The next clue was the bizarre death in Lincoln of a woman killed by another shopper for a pair of shoes. Store security video showed a man talking to the killer moments before the event, and while Dean used his picture to try to find him, Sam tracked back to learn who he was, and found out that he had disappeared from a Chicago suburb one week before, on the night of the hell’s gate opening. It seemed clear that the man was possessed by one of the escaped demons, and when he showed up at the bar he was reputed to frequent, Bobby cautioned against approaching him until they could observe and understand his abilities first. The appearance of Isaac and Tamara at the bar made that impossible, however, for inside, the married hunters discovered that everyone in the bar was possessed, and eager to see hunters die. Touched with an irresistible craving, Isaac drank corrosive drain cleaner and died while Tamara was forced to watch, but before the demons could move on to her, Bobby crashed his car backwards through the bar’s wall. Sam rescued Tamara while Dean wrestled the demon they’d been tracking into Bobby’s devil’s trap-equipped trunk, and the hunters escaped.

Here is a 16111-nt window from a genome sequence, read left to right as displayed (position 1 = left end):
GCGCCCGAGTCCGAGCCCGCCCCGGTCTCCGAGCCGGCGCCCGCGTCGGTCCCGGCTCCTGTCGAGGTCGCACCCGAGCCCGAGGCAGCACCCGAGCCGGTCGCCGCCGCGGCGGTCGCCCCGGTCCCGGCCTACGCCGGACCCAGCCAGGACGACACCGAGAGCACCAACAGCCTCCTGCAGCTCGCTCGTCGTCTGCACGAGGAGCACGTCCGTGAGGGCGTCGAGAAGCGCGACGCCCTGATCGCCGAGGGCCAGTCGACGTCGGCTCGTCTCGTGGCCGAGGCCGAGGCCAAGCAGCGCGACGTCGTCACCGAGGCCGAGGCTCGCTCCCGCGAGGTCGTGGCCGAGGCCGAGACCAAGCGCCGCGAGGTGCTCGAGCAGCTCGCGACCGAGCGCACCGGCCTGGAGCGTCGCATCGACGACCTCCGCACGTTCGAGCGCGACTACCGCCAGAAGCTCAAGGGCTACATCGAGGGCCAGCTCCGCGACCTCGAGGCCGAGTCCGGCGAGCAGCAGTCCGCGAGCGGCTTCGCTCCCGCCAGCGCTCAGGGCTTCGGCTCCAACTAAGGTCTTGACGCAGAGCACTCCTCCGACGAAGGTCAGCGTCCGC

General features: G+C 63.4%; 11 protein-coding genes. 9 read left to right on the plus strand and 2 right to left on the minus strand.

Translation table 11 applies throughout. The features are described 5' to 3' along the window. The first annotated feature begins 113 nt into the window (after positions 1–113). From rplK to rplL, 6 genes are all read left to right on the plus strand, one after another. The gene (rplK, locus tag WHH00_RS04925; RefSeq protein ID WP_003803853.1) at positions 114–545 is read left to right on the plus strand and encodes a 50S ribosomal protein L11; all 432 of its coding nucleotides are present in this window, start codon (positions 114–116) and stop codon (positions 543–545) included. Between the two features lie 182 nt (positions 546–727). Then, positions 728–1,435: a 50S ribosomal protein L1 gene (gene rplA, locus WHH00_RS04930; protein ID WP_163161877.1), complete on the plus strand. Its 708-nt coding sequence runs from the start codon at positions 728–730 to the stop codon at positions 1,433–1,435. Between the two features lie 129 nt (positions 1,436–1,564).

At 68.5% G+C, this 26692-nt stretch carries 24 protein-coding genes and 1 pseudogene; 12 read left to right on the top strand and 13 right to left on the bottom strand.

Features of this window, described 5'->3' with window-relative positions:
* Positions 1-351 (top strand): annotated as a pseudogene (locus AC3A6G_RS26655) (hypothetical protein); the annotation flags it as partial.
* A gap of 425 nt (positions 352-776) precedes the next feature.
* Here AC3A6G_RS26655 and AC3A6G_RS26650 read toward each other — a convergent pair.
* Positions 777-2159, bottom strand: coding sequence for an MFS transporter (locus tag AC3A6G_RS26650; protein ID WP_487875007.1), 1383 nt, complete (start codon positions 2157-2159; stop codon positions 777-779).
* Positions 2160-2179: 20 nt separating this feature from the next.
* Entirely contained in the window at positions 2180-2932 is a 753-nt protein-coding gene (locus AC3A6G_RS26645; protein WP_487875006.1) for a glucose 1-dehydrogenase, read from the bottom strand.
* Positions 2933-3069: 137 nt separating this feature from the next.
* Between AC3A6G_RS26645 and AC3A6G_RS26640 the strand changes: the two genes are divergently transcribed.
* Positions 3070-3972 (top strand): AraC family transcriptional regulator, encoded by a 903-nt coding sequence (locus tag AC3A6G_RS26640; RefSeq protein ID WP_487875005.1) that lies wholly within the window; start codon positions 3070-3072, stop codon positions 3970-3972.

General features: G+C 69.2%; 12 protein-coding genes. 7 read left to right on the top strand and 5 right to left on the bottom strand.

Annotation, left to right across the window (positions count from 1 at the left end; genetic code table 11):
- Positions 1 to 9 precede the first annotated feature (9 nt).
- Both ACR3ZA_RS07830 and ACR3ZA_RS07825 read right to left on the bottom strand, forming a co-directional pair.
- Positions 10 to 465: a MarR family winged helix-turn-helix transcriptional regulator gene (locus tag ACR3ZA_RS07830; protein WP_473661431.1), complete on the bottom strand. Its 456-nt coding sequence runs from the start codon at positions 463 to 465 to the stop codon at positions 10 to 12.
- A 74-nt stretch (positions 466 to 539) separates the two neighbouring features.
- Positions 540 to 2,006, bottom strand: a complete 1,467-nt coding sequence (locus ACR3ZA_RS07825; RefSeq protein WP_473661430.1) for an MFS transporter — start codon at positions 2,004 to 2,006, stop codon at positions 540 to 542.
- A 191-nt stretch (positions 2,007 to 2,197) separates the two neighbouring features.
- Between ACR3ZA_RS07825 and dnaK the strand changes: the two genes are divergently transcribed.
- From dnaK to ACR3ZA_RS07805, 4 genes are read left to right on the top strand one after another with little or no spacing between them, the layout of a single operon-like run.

Bobby put the clues together to realize that the demons in the bar were the personification of the seven deadly sins: Sloth (whose touch killed the family), Envy (the shopper), Gluttony (Isaac), Pride, Lust, Greed, and Wrath. Envy, confined under a protective circle inscribed on the ceiling, taunted the hunters that the demons were not “sins” at all, but something normal to humans, that none of the hunters themselves were without, and that humans were no better than the demons they hunted. Tamara exorcised Envy and his human host died. Knowing the others were coming and that they themselves were outnumbered and outgunned, Bobby, Dean, Sam, and Tamara prepared as best they could, laying traps throughout the house. One demon had swapped hosts to animate Isaac’s corpse, and Tamara staked him with holy wood. Bobby trapped another under a protective circle and exorcised the demon. Dean found himself in the grip of lovely Lust, but managed to both use and conquer his response in order to dunk her into a bathtub filled with holy water. The last three, led by Pride, went after Sam and would have killed him but for the arrival of a young woman armed with a knife that, like bullets fired from the Colt, destroyed demons whose hosts were fatally struck with the blade. The young woman vanished as mysteriously as she had appeared, and the hunters were left to exorcise the captured demons, free the two traumatized hosts who survived, salt and burn the night’s casualties, and contemplate the impossibility of winning so lopsided a war.